TIME Magazine’s 100 most influential people: hire Mario Testino next time

April 25, 2011 § Leave a comment

By Rebecca Liao

As a serious journalistic publication, TIME Magazine is an old hat at making people who are not, perhaps, naturally photogenic photograph well. Its signature portrait  is a brightly-lit closeup against a neutral background with an intriguing facial expression that, at its dullest, makes the viewer curious and, at its most effective, entices the viewer to mirror the image. Bottom line, though, the magazine’s honorees need to look good. This was especially important this year because, unlike in previous years, TIME decided to reduce many of the tributes accompanying the photographs to an ant-like 4 point font. If we didn’t bother to read the tributes before, we certainly didn’t read them this time around. The photos were left to stand on their own, and it became clear that TIME doesn’t quite always know how to style or incorporate props into people’s personas. Two suggestions for next year: supersize the tributes, or hire Mario Testino (I hear he’s still cheaper than Annie Leibowitz). Am I being too harsh? Let me know in the comments!

Amy Poehler Source: TIME.com

The lovely and hilarious Amy Poehler is expanding her repertoire to Shakespeare and will star this summer as Queen Titania in Shakespeare in the Park’s production of A Midsummer Night’s Dream. Oh, wait, that’s not the play they’re doing this summer? Oh, I get it, Amy’s show is Parks and Recreation, which has to do with nature, hence the crown of flowers. Judging by her expression, she seems to be a little befuddled by it too, but completely game, which is why we love her and all her cohorts from SNL. Still, this was hardly a Tina-Fey-hiding-under-the-desk-Amex moment.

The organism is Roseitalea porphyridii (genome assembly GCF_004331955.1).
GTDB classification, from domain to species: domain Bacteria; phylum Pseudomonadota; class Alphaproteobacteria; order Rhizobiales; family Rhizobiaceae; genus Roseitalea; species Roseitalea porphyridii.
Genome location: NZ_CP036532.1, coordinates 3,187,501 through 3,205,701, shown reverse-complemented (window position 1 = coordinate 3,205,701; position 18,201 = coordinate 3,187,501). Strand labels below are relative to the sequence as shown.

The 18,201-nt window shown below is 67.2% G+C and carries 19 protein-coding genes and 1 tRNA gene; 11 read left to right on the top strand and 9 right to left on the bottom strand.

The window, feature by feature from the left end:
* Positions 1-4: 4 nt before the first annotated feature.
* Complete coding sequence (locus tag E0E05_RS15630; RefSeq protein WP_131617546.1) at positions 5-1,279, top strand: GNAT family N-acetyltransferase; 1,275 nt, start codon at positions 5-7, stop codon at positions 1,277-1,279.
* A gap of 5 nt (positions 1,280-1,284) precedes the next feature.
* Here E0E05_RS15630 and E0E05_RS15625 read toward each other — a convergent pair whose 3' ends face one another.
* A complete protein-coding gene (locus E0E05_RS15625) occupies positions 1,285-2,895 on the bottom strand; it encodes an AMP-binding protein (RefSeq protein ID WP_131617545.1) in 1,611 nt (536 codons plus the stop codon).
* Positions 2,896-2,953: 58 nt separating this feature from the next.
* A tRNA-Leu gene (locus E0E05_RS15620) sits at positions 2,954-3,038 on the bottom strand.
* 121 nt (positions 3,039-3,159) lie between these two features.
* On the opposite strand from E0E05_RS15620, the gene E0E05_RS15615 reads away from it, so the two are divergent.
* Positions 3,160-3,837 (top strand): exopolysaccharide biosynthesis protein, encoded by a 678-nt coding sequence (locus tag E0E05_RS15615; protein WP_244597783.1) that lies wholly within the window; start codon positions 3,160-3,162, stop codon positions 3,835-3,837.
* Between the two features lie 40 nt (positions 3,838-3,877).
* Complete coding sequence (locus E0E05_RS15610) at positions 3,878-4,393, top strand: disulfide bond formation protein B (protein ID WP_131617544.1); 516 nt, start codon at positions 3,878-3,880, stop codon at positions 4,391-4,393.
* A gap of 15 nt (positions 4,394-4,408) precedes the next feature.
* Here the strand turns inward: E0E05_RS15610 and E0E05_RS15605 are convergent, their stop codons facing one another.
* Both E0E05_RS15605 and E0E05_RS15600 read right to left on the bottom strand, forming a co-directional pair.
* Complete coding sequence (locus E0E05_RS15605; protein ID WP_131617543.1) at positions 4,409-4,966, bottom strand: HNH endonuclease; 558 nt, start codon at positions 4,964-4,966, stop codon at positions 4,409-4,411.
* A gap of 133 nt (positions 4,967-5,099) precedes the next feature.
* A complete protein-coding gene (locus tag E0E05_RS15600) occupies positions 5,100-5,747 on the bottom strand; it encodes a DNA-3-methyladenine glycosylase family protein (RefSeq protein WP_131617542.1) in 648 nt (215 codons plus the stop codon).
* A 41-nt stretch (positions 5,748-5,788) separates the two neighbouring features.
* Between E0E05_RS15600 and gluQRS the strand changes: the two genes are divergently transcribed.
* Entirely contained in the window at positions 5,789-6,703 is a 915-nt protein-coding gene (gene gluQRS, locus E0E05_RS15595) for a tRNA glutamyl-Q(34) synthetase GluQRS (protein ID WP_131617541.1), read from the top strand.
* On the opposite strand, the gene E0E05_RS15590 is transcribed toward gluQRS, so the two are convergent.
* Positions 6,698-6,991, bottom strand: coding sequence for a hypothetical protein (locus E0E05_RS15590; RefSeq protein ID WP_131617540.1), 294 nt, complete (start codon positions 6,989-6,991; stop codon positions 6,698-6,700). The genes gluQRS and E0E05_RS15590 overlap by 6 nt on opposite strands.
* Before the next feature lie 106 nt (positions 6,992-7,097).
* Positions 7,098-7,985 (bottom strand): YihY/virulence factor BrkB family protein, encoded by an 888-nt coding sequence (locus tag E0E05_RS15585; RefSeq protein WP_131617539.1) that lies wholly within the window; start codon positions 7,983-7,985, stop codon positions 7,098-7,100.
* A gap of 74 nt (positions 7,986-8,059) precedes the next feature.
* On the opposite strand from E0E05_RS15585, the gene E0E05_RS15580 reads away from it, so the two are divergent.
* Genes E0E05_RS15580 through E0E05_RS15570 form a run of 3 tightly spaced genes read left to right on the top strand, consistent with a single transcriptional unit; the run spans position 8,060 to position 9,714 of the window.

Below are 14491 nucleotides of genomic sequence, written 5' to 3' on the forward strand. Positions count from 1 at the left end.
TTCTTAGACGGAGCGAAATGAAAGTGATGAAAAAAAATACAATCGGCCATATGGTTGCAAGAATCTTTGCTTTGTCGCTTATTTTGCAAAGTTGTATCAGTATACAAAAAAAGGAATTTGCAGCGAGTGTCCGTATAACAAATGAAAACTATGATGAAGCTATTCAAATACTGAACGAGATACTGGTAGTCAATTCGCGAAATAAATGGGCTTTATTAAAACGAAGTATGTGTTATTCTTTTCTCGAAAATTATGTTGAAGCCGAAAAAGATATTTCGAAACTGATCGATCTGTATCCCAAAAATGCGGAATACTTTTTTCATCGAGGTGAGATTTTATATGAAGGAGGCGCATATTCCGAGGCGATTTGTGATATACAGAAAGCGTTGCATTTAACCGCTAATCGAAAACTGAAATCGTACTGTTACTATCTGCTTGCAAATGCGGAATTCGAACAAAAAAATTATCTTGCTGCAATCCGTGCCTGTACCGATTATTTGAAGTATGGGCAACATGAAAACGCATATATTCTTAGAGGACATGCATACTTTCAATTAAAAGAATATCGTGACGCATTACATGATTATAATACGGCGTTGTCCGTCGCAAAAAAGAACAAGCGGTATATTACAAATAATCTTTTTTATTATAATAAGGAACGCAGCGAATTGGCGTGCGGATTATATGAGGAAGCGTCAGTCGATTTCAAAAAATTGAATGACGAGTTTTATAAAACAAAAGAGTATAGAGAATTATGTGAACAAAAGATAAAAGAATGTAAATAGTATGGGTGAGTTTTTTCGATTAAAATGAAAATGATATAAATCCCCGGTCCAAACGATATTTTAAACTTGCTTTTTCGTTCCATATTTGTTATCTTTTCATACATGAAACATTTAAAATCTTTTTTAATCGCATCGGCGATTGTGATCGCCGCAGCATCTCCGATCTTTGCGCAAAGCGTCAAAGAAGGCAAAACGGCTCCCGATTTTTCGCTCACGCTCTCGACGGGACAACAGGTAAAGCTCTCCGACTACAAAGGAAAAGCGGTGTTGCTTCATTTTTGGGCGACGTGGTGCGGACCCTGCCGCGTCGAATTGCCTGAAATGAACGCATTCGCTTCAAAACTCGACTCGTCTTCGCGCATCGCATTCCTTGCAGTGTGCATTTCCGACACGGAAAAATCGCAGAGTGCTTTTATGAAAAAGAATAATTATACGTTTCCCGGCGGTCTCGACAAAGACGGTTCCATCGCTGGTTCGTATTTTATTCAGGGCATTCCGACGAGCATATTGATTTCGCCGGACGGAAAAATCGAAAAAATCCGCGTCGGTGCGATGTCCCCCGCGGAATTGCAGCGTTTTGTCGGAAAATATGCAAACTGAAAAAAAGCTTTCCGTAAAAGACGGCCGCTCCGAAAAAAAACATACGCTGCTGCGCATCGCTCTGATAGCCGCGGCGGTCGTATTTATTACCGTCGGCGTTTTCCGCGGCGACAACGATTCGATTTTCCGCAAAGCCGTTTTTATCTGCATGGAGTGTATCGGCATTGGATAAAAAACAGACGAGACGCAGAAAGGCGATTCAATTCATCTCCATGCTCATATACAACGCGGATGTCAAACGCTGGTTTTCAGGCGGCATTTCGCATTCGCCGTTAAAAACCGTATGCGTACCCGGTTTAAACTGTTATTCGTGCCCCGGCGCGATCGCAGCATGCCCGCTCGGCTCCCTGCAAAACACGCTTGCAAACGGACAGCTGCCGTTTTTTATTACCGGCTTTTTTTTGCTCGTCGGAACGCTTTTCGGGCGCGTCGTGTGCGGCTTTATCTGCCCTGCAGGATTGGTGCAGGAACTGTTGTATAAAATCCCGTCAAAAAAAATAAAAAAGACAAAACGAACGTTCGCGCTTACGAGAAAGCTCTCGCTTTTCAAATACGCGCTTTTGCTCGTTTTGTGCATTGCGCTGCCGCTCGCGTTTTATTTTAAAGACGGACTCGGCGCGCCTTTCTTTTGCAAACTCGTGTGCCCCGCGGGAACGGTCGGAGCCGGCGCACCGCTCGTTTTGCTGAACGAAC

Mark Zuckerberg Source: TIME.com

We all know Mark Zuckerberg is a visionary, and this is before he has actually pocketed the billions and has Twitter nipping at his ankles. We have all suspected he’s not human, but according to The Social Network, he’s all too human, and you can’t create that characterization out of thin air lest the reality catch up all too quickly. This photo throws that whole storyline into doubt, though. That light in his eyes and on his forehead–I’ve seen it before. He’s receiving knowledge from a higher source and will disregard Indiana Jones’ warning to cover his eyes before…no, can’t be. He looks so calm.

Amy Chua Source: TIME.com

I never thought that an educated and cultured woman would share so much with Sarah Palin: overexposure, unintelligible interview responses and shameless opportunism. Only Palin is a politician, so she’s somewhat expected to have those traits. Amy Chua, on the other hand, marketed herself as the model mother, not perfect, but certainly better than any of the empathetic Western parents out there with failures for children. That image has started to chip away as Chua has settled into the public eye and is ready to really have some fun. At a talk hosted by the Wall Street Journal at the New York Public Library a few weeks ago, Chua wore a suspiciously short (as in, personally tailored) blue tweed skirt that she had to constantly adjust as she shifted in her chair. Yes, it’s just a goddamn skirt, but no tiger cub would have overlooked such a detail. The photo for TIME 100 follows in the same vein. Like all those who futilely tried to dissuade the Tea Party from adopting the term for a sexual position to describe themselves, I would like to point out that “dominatrix” is a sexual term. It is a role that should be embraced as a wife. But Chua has hid her role as a wife to the public. To us, she’s only a mother. I think we’re all due for some therapy…